May 7, 2020
These days, I’m finding it easier than ever to get overwhelmed. Work is busy, the world is chaotic, and no one knows what is going to happen next.
Some days, I find the quiet and solitude of working from home pretty nice. No commuting, no hustling around London, no noisy coworking spaces. I feel privileged that this new normal has given me some productive work periods.
Other days, it’s just the opposite. Too much news. Too much Twitter. Too much worrying about when I’ll next see my friends, my family, or the inside of a coffee shop.
When that happens, my mind feels scattered, and the list of “things to do” seems never-ending. Then I realize, I have a choice.
I can choose to keep distracting myself, or to stay paralyzed by panic. Or I can choose to recognize the distraction, acknowledge my anxious feelings, then let go and move on.
When I choose to move ahead, I often practice a simple One Minute Reset.
This practice is a blend of mindfulness, breathing, and practical productivity that you can do anytime, anywhere.
It is a great way to regain focus and get back on track.
It helps to calm your mind and relax your body.
It can even make you a little happier, by reorienting your attention to the present moment.
Here’s how it works:
Ideally, your next task takes less than 15 minutes to accomplish so you can create an easy win and build momentum.
Once you’ve done that, try to keep focused on doing one thing at a time and enjoy the practice of single-tasking until your next break.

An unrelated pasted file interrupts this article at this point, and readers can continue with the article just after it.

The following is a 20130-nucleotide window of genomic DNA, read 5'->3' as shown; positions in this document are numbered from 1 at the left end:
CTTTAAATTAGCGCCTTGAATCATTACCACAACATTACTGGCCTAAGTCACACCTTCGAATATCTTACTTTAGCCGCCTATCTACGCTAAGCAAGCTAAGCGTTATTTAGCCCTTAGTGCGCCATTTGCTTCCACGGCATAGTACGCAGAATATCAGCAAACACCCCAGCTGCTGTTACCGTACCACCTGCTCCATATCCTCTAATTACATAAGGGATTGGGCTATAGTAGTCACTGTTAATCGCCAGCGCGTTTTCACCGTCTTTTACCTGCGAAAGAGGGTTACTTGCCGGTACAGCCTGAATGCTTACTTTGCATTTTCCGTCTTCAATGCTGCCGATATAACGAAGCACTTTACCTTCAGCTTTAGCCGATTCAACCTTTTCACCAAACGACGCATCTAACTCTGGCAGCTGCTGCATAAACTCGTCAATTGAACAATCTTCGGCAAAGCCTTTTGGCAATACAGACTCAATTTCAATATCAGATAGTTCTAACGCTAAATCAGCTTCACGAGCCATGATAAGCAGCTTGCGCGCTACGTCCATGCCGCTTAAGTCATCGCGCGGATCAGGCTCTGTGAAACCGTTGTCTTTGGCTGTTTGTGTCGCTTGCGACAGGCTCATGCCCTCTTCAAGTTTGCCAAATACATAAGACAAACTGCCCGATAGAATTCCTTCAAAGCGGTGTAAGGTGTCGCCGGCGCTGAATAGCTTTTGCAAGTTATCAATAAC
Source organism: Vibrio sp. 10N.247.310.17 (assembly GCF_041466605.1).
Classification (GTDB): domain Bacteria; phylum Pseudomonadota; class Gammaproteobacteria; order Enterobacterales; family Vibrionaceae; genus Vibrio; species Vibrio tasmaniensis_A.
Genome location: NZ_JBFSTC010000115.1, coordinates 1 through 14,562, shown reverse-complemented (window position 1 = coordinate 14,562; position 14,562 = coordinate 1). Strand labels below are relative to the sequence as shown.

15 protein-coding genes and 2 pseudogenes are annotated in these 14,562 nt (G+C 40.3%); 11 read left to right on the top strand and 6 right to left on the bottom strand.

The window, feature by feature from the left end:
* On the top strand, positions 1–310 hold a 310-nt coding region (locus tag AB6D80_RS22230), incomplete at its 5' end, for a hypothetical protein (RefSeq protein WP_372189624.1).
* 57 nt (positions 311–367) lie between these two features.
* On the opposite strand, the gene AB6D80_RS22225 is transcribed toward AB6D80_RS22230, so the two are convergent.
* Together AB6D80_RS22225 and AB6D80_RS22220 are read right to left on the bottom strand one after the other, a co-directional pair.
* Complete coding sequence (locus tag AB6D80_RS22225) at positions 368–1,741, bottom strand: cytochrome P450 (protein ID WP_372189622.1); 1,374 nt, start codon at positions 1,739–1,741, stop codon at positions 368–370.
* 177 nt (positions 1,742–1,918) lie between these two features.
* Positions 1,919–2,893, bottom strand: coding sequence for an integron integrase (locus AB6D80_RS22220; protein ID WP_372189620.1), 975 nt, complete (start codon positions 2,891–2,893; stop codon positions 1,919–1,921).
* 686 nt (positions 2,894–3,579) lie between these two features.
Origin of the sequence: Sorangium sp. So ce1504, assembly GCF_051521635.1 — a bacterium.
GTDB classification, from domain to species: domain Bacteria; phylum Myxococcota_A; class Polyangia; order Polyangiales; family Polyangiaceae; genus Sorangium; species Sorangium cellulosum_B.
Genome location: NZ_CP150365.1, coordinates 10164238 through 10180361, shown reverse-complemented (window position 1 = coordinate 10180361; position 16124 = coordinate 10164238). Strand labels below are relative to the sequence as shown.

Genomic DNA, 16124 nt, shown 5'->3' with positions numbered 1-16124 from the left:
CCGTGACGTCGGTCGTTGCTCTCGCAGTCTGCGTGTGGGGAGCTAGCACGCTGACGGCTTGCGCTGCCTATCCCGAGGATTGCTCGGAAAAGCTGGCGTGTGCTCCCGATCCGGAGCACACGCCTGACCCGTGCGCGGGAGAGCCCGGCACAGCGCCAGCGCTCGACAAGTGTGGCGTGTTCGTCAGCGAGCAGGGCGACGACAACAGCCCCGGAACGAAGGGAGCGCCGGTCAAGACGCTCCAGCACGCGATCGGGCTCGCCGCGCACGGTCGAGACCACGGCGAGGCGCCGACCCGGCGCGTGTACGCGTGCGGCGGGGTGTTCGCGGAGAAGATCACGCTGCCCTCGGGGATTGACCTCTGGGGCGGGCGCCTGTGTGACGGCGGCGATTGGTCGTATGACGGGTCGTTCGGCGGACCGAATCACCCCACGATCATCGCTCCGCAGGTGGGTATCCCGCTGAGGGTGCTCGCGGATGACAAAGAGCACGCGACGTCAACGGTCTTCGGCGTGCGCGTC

If you want to supercharge your One Minute Reset, here are a couple of practices that I’ve found to be incredibly useful.
Close Your Browser Tabs. I used to keep 10, 20, maybe 30 tabs open in Chrome at a time, thinking that if I closed something important, I wouldn’t remember to come back to it. Now, I find it liberating to limit myself to three tabs at a time. Even with this limit, my tab count still creeps up, and I find closing them all down before a One Minute Reset helps calm my mind.
Practice Breathing. How we breathe is how we live. Your breathing patterns are consciously and subconsciously affecting your body, especially your central nervous system. Becoming more aware of your breath and learning how to modulate breathing patterns to increase energy or calm anxiety is an excellent skillset. If you’re just starting out, apps like State can help you learn how to utilize your breath patterns in interesting ways.
WORDS OF WISDOM
“Do not wait until the conditions are perfect to begin. Beginning makes the conditions perfect.”
— Alan Cohen
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